Definition of big

Also bigs, big balls, big ones. In eight-ball, to be shooting the striped suit (group) of balls (9 through 15); "you're big, remember", "you're big balls" or "I've got the big ones". Compare stripes, yellows, high, overs; contrast little.

24 Random Essential Billiards Terms

Any mechanical aid that serves to extend the length of the player's cue, normally added to the end of the butt either by clipping around the end or screwing into the base. Though extensions are used for pool, it is more common in snooker because of the significantly larger table size.
In a tournament where players get limited time to make their shots (common in televised matches), an extension is extra time granted before making a shot; players have a limited number of extensions in each frame.
English Amateur Billiards Association. The EABA is the governing body of amateur billiards in England, and as such is responsible for organizing various tournaments and events.
A joint type which makes it possible to screw and unscrew the butt and shaft very quickly; faster than standard threads.
Slang term for the cue ball.
A specific ball number followed by "out" refers to a handicap in nine-ball or other rotation games where the "spot" is all balls from that designated number to the money ball. To illustrate, the 6-out in a nine-ball game would allow the player getting weight to win by legally pocketing the 6, 7, 8 or 9 balls.
Short for run out, especially as a noun: "That was a nice out."
(Chiefly British) Said of an object ball that can easily be reached by the cue ball, or of a pocket that can easily be reached by a selected object ball, usually directly (i.e. without intervening kick, bank, carom, kiss or combination shots).
On two piece cues, the area of the cue between the joint and the wrap.
The material which covers the bed and cushions of a pool table. The cloth used to cover a pool table is very special and can come in a variety of grades. Along with the general quality of the table itself, the cloth play a very important role in how a particular table plays.
When a player is on the receiving end of a devastating safety where it is very difficult or near impossible to make a legal hit on an object ball.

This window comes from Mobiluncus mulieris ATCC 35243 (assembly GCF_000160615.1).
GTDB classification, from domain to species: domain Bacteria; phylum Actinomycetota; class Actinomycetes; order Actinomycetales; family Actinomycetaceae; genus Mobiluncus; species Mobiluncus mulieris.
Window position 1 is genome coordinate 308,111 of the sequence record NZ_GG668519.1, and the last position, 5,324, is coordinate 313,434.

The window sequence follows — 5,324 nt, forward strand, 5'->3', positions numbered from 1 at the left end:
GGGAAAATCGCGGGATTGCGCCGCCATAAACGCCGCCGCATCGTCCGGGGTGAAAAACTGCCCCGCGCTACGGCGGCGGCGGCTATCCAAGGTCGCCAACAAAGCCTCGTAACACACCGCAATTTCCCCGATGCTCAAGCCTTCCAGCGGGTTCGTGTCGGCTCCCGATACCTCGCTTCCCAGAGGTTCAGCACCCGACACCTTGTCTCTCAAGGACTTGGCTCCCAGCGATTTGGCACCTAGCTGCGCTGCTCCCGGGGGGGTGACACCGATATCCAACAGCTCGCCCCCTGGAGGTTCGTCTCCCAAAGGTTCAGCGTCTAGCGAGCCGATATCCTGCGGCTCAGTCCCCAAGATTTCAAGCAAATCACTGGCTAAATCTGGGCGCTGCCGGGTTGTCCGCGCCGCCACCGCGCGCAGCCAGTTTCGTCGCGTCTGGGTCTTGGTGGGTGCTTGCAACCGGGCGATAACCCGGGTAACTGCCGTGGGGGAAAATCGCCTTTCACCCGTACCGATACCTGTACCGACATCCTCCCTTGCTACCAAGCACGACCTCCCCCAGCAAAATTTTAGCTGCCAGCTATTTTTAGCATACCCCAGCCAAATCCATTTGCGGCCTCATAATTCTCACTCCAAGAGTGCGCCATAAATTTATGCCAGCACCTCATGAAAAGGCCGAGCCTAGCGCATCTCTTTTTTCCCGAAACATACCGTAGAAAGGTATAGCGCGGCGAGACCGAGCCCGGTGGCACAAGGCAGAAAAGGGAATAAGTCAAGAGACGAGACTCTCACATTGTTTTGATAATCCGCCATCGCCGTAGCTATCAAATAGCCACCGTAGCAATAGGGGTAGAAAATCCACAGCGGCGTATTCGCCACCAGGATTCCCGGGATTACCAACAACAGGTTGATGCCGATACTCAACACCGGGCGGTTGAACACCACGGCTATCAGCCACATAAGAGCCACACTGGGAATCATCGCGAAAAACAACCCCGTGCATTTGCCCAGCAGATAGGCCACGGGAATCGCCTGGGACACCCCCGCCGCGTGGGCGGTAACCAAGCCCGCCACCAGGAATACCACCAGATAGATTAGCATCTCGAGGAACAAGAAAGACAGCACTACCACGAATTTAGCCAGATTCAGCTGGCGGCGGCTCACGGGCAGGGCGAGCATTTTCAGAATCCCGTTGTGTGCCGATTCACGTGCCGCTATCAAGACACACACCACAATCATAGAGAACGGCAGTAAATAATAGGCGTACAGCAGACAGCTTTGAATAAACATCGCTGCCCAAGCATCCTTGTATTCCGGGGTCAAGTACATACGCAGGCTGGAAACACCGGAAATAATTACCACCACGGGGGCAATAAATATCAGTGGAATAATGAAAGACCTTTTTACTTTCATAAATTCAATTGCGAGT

This term refers to a low percentage one pocket shot.
This is the act of disturbing you opponents good looking balls in the hope that they might move over and help you out in the game of one pocket.
Alternate name for the cue ball.
In carom billiards games, a term for the opponent's cue ball, which for the shooting player is another object ball along with the red.
When a successful non penalized break is achieved which gives the object balls a broad spread on the table.
When you hit the object ball you are aiming for (or the manditory next ball) without the cue ball hitting other object balls first.
This is when a mistake is made in the shot and the resulting contact between balls forces you to miss the shot.
A requirement under some pocket billiards rulesets that either an object ball be pocketed, or at least four object balls be driven to contact the cushions, on the opening break shot.

An attempt of a legal clean shot (not a slop shot) that goes badly wrong due to improper stroke, stance, table position or table conditions in which the result of the shot is completely unexpected and not what was predicted at all.

A player's (or doubles team's) turn at the table, usually ending with a failure to score a point or to pocket a ball, depending on the game, a foul, a safety or with a win. In some games, such as five-pins and killer, a player's inning is always limited to one shot, regardless of the intent and result of the shot. Usually synonymous with visit, except in scotch doubles format. The term is sometimes used to mean both players'/teams' visits combined, e.g. when referring to which inning in which a memorable shot occurred.
A bank shot that follows a Z shaped pattern as it bounces off of two rails.
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1d 17h 33m 58s
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In the UK, one of the two pockets one either side of a pool, snooker or English billiards table halfway up the long rails.
This is the white ball in carom games which is separated from the clear ball by a marking (usually a dot or spot).
Also known as a "power draw", means applying very powerful draw on the cue ball thereby causing the maximum amount of draw.
The person in charge of the game whose primary role is to ensure adherence by both players to the appropriate rules of the game being played. Other duties of the referee include racking each frame, re-spotting balls during the course of a game, maintaining the equipment associated with the table (e.g. keeping the balls clean), controlling the crowd and, if necessary, controlling the players. Formerly sometimes referred to as the umpire.
(Chiefly British.) In snooker and blackball/eight-ball pool, an instance where the cue ball has been potted (pocketed) after contacting an object ball. It is a fault (foul) in most games. There is no equivalent (current) American term for this specific means of pocketing the white ball. Compare losing hazard, scratch.